Europe's top human rights organization is reinstating Russia's voting rights, a major step in removing penalties for a country accused of grave human rights violations.
Russia was stripped of its rights in 2014, after it annexed the Crimean Peninsula from Ukraine. The seizure triggered international condemnation.
This week, the Council of Europe, a Strasbourg-based watchdog founded in 1949 to protect the rule of law and democracy on the continent, changed course. Its parliamentary assembly composed of member legislators voted to restore Russia's voting rights 118-62, with 10 abstentions. The move gives Russia a greater say in human rights issues, from budgets to leadership.
A new Russian delegation presented its credentials on Tuesday morning.
The vote was praised by some leaders and activists who want Russia to be held accountable for human rights abuses. The council oversees the European Court of Human Rights which last year alone passed 248 judgments in Russia. It found human rights violations in 238 judgments.
Kremlin spokesperson Dmitry Peskov called the result of the assembly's vote "not a diplomatic victory of Moscow" but a "victory of common sense."
But other officials lamented Russia's reemergence at the negotiating table, claiming it undermined democracy and represented a shrugging off of Russia's land grab and warfare in Ukraine.
A delegation from Ukraine walked out in protest on Tuesday.
He said he tried to convince French President Emmanuel Macron and German Chancellor Angela Merkel to assess Russia's compliance against the assembly's fundamental requirements but "our European partners did not hear us and acted differently."
According to the Kyiv Post, four out of 18 deputies in the Russian delegation are under international sanctions because they supported Russian aggression toward Ukraine.
Since 2017, Moscow had frozen its membership payments to the council. Before the vote, Russia threatened to leave the organization if it was prevented from taking part in a vote for a new secretary general on Wednesday. Germany and France ushered in a new compromise in May in an attempt to help Russia to return to the council.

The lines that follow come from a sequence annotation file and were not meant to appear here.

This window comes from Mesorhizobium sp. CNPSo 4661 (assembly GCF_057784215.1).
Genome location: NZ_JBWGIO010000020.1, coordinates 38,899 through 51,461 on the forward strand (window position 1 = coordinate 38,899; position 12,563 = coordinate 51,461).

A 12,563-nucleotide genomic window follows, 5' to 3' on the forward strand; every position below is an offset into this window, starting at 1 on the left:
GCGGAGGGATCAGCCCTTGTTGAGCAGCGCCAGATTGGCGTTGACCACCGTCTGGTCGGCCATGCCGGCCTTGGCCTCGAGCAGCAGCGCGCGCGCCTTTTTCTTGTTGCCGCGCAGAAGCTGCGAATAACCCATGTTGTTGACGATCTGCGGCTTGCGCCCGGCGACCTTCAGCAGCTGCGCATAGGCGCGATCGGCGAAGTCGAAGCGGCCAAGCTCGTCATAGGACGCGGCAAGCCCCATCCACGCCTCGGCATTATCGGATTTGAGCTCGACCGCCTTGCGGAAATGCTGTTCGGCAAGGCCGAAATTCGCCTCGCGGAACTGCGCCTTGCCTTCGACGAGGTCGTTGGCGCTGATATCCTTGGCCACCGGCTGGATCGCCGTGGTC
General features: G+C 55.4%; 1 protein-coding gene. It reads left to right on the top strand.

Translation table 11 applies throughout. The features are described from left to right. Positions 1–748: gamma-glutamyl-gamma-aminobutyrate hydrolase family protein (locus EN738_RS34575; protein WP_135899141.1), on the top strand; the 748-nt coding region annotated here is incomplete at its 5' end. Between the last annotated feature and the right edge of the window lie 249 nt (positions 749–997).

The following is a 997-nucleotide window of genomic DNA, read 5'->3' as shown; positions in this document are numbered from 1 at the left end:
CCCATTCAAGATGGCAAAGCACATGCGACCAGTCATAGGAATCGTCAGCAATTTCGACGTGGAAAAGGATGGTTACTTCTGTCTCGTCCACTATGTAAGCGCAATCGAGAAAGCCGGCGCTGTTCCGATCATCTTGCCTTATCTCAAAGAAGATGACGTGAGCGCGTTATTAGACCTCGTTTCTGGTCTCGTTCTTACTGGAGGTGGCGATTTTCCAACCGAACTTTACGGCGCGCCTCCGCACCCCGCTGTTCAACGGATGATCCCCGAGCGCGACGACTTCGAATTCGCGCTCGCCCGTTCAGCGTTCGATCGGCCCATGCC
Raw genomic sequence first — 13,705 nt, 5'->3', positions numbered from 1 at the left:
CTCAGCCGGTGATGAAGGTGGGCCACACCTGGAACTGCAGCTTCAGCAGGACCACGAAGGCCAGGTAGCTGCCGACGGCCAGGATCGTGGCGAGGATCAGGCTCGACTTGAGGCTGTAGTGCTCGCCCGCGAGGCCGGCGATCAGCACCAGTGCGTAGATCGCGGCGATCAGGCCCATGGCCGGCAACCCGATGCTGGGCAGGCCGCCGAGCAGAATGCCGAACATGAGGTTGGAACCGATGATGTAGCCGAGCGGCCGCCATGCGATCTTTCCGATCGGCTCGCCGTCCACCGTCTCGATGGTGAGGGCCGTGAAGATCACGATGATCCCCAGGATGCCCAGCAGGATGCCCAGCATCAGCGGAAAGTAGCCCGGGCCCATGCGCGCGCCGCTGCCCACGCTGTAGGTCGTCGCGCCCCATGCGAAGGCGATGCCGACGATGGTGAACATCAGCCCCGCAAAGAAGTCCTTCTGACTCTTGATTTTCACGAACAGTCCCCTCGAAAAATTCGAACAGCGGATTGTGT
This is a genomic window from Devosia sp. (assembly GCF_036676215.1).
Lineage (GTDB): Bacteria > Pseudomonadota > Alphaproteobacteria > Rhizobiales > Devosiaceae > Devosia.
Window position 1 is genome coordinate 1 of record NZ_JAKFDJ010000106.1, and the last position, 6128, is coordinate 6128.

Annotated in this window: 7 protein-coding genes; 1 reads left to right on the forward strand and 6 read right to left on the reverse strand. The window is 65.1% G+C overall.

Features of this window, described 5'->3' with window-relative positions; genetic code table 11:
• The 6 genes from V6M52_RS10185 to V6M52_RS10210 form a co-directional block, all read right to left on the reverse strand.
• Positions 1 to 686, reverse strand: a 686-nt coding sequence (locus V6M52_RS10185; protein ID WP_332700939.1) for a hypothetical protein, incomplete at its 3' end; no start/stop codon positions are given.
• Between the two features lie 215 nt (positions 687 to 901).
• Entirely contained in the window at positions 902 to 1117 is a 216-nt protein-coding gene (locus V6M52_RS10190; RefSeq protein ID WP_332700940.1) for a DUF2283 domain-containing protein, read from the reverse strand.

Brookings Institution fellow Alina Polyakova tells NPR that the assembly vote has bad optics.
"The decision sends the message that it's back to business as usual with Russia, even though Moscow hasn't done anything to change its aggressive behavior," Polyakova says. "The idea is that it's better to have Russia in the Council because it gives some leverage. But this is a false assumption given that Russia invaded Ukraine and committed numerous human rights offenses before that, while it was a member."
Nino Goguadze, a parliament member from Georgia, challenged the resolution on Tuesday. At least 30 assembly members backed her proposal, according to a Council of Europe statement.
Deliberations were scheduled for Wednesday afternoon.
The vote follows an announcement last week by international investigators who implicated three Russians with ties to military and intelligence services in the shootdown of Malaysia Airlines Flight 17. It killed all 298 people as they flew over war-torn eastern Ukraine.